When Colt McCoy took the field last year, there was a spark. It was hard to define, but he seemed to have that “it” quality that we haven’t seen in a Cleveland Browns quarterback for far too long.
Where our passing game had been limited to running backs and tight ends, all of a sudden we noticed wide receivers running down the field. The Browns developed a swagger that saw the team knock off New Orleans and New England and take the New York Jets to overtime.
In short, he made everyone around him better.
This year, McCoy looks like a quarterback searching for answers, and his inability to lead his team into the end zone is drawing attention to his less than imposing physical skills. The Browns offense seems to be confined to a maddening series of short passes and check downs.
To make matters worse, although statistically he has about the same completion percentage as last year, it’s hard to ignore the off-target throws. It’s reminiscent of the worst of Brady Quinn.
In short, we hear that McCoy can’t make the players around him better.
So which is it? That’s what has me perhaps slightly less confused this morning than McCoy himself who admitted to not remembering the hit laid on him by James Harrison last night.
We’re all painfully aware of the lack of talent that McCoy is working with, or not working with as the case may be.
You can also say that the play-calling has been, at best, predictable. You can talk about the drops and the lack of a running game. To not talk about those things means you don’t really understand how hard it is to play the position with the best of talent.
But what also cannot be ignored that whereas last year Colt McCoy seemed to make mostly the right decisions, this year he seems to be making bad decisions at critical times. This is not good for a quarterback whose head was always considered to be the factor that would make up for his lack of “measurables”.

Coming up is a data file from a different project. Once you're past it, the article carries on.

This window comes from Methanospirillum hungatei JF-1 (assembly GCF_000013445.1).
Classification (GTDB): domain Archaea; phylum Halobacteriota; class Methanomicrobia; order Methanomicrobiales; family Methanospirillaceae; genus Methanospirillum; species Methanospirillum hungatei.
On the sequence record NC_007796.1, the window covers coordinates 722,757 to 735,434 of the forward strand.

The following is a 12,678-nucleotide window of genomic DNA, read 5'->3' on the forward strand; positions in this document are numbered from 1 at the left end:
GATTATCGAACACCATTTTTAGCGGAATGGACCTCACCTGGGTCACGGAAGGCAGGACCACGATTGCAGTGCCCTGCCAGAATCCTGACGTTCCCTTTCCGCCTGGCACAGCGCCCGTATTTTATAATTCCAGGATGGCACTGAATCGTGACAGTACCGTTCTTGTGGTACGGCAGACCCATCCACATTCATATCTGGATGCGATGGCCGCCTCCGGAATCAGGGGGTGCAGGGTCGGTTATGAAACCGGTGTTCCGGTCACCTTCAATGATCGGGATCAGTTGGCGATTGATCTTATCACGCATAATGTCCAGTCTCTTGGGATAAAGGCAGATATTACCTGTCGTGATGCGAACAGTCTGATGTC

Which leads me to the conclusion that Colt is thinking too much. He’s learning a new offense that relies on precise timing between a quarterback and his receivers. But it’s hard to develop timing with receivers who are not healthy (Mohammed Massaquoi) or receivers who don’t run precise routes (Josh Cribbs).
A West Coast Offense also relies on trust. But it’s hard to develop trusts when your receivers lead the team in drops.
Maybe it’s because he didn’t have the benefit of a real offseason. Or maybe it’s because of the physical beating he’s taken this year, but Colt McCoy seems to have neither the timing with his receivers or the trust that they can make the plays.
You can almost see him thinking about where to put the ball, which leads to aiming instead of throwing. His best throws seem to be when he just lets it rip. Of course, I say that with the realization that Derek Anderson threw some of the prettiest interceptions you’ll ever see.
It also leads me to say that it’s time for McCoy to sit. No, this is not a proclamation that the Browns need to draft a quarterback. It’s an observation that there is nothing more for McCoy to learn this year. There’s nothing more that Pat Shurmur or Mike Holmgren need to evaluate. They know what they’ve got, and who they want.
At 4-9, it’s time to let McCoy grab a clipboard and watch a few games. It’s not about creating a quarterback controversy, the Browns have had too many of those. It’s about protecting a player from himself. Because as well-meaning as McCoy is, he may be part of the problem right now.